Tonight marks the end of an era at the University of Illinois. Chief Illiniwek, the symbol of the U of I athletic program since 1926, will
retire after his halftime performance during tonight's basketball game against Michigan.
The decision to retire the Chief came about as a result of the NCAA's decision to bar the U of I from hosting postseason events as long as they used him as their mascot. As one would expect, the university's decision to retire Chief Illiniwek was met with much resistance from alumni and fans throughout the state. Many Illinoisians are understandably upset at the loss of one of the state university's most venerable symbols.
Yet this is one Native American sports symbol whose time has passed. Unlike the situation at Florida State, whose use of the Seminole has been approved by the Seminole Nation, Chief Illiniwek received no such sanction from the Illini tribe. As a matter of fact, it is difficult to find an Illini these days; white settlers chased the Illini across the Mississippi River in the years after the American Revolution. The Peoria Indians of northeastern Oklahoma, the closest descendants of the old Illini Nation, issued a statement in 2000 expressing their disapproval of the use of the Chief mascot:
The newly passed resolution states that "the image portrayed by Chief Illiniwek does not accurately represent or honor the
heritage of the Peoria Tribe of Indians of Oklahoma and is a degrading racial stereotype that reflects negatively on all
American Indian people." The Resolution further states that "the Peoria Tribe of Indians does not endorse or sanction the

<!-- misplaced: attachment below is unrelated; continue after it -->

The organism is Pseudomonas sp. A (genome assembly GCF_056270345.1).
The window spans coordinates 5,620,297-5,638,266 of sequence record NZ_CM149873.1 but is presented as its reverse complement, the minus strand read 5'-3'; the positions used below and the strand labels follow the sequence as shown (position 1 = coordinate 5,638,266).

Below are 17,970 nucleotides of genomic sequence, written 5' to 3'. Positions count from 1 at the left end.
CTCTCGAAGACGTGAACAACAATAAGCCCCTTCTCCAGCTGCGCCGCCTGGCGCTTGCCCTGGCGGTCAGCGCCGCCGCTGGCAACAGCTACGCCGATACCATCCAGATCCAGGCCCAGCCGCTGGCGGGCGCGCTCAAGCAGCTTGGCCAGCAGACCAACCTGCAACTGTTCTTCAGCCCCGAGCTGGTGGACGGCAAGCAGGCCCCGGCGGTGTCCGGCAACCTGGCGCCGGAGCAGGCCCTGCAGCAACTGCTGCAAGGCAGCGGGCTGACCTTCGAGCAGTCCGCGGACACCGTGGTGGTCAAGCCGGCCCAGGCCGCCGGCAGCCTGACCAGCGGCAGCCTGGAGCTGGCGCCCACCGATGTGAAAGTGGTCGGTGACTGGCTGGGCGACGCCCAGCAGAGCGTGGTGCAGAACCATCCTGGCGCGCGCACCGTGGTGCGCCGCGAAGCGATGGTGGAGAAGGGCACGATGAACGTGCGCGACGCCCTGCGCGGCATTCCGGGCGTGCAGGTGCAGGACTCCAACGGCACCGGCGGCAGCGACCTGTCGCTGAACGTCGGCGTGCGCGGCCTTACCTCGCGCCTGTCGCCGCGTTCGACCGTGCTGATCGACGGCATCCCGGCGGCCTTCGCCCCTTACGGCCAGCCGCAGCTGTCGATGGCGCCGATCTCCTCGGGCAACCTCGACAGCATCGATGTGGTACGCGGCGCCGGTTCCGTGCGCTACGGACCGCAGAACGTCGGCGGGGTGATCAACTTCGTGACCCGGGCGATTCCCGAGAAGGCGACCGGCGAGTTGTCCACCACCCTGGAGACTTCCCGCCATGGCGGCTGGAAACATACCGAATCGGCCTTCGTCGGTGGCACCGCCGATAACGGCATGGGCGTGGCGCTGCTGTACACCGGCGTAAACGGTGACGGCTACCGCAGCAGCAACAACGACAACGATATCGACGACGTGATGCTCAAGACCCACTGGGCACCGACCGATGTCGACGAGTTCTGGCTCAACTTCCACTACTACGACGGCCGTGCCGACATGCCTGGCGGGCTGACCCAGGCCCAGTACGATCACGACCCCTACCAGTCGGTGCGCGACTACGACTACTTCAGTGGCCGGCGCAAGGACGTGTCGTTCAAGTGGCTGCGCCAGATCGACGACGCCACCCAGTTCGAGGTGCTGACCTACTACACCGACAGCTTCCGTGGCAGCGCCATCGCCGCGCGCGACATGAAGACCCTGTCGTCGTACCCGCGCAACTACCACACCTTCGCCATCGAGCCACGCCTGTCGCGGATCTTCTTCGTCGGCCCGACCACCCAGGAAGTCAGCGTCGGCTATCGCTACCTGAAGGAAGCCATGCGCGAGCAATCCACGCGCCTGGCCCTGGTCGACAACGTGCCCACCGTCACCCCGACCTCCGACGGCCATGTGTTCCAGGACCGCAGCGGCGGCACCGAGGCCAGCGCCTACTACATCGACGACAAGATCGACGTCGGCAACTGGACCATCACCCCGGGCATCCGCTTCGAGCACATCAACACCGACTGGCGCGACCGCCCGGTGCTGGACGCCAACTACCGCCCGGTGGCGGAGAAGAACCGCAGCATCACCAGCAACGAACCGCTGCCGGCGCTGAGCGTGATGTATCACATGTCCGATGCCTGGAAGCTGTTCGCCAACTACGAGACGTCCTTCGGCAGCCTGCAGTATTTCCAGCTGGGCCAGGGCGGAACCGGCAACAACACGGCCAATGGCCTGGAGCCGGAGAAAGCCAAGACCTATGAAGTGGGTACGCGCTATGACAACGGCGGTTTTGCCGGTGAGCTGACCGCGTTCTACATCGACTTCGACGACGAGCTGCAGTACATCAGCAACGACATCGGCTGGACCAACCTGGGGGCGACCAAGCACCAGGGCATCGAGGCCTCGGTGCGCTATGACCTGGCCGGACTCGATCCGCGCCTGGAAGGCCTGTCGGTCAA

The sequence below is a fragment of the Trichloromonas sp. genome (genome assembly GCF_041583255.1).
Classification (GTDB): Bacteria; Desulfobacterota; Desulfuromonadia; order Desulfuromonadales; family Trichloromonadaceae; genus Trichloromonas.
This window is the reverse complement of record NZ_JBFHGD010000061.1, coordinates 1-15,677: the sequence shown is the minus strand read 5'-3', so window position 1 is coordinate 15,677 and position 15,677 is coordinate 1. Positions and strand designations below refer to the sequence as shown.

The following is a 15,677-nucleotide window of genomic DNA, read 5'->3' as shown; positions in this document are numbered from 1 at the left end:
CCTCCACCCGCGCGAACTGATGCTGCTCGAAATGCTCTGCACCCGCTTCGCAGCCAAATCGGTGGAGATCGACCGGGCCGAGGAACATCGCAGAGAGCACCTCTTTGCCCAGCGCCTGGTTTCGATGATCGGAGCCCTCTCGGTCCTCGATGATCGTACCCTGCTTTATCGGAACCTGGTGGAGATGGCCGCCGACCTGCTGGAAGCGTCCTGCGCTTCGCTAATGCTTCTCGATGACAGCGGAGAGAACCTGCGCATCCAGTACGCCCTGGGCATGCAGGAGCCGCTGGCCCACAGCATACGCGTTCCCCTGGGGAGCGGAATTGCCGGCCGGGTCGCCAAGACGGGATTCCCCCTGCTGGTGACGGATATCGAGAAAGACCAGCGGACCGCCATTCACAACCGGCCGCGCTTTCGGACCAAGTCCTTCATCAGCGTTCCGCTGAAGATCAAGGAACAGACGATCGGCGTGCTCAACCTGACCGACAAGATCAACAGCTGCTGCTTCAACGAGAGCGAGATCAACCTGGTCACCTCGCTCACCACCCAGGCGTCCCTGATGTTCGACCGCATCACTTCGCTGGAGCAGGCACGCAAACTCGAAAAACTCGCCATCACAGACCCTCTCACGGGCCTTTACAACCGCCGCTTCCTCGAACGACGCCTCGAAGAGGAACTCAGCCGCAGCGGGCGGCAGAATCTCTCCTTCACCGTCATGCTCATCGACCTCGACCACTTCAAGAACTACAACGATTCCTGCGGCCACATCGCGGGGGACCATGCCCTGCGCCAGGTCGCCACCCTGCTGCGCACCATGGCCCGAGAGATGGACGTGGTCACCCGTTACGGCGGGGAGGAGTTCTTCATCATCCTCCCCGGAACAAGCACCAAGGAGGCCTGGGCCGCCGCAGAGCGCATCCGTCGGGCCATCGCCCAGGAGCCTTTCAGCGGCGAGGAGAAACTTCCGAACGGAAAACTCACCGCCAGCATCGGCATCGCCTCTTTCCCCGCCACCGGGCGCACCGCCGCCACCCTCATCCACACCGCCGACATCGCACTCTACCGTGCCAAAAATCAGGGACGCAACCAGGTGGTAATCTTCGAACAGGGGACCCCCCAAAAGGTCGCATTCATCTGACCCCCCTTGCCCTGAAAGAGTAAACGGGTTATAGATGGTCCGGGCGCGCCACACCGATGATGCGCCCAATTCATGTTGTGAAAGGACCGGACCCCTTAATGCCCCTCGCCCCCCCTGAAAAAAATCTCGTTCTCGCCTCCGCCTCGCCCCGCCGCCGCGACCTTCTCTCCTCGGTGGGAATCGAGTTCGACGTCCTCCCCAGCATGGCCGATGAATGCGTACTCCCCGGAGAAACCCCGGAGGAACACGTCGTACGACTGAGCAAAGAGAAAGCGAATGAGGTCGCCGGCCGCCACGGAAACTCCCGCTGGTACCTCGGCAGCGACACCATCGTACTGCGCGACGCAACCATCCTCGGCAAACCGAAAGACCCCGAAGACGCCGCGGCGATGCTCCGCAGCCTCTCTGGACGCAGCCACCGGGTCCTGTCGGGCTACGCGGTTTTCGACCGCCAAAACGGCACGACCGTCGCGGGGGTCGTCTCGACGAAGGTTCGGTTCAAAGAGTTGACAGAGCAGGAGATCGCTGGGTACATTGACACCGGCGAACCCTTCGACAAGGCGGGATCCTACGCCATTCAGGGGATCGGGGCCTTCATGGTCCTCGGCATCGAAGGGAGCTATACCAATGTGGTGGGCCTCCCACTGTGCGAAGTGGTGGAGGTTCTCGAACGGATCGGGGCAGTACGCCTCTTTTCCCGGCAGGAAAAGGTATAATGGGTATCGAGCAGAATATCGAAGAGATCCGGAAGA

characterization of Chief Illiniwek as mascot for the University of Illinois" and also, "requests the leadership of the University
of Illinois to recognize the demeaning nature of the characterization of Chief Illiniwek, and cease the use of this mascot."
In an interview with L. Brian Stauffer, Freelance writer and Photographer, Chief Ron Froman said, "I don't know what the
origination was, or what the reason was for the university to create Chief Illiniwek. I don't think it was to honor us, because,
hell, they ran our (butts) out of Illinois."
Neither the Peoria Indians nor the NCAA have any objection to the University of Illinois continuing to use the name Fighting Illini for their sports teams. The problem with Chief Illiniwek was, among other things, that he did not represent any of the traditions of the Illini tribe that he was supposed to symbolize. The Chief's dress and dance were derived from the Sioux, a tribe unrelated to the Illini, and allegedly came about in part out of research done by Cub Scouts. No Native American has ever portrayed Chief Illiniwek during his 81 year history.
Although I follow Illini sports, and will miss seeing the Chief as a part of the game festivities, it is past time for Chief Illiniwek to retire. Some traditions are worth preserving, and some are relics of a bygone time where whites were less considerate of those not like us. This is one of those traditions we need to let go of. Let the Chief dance off into the sunset.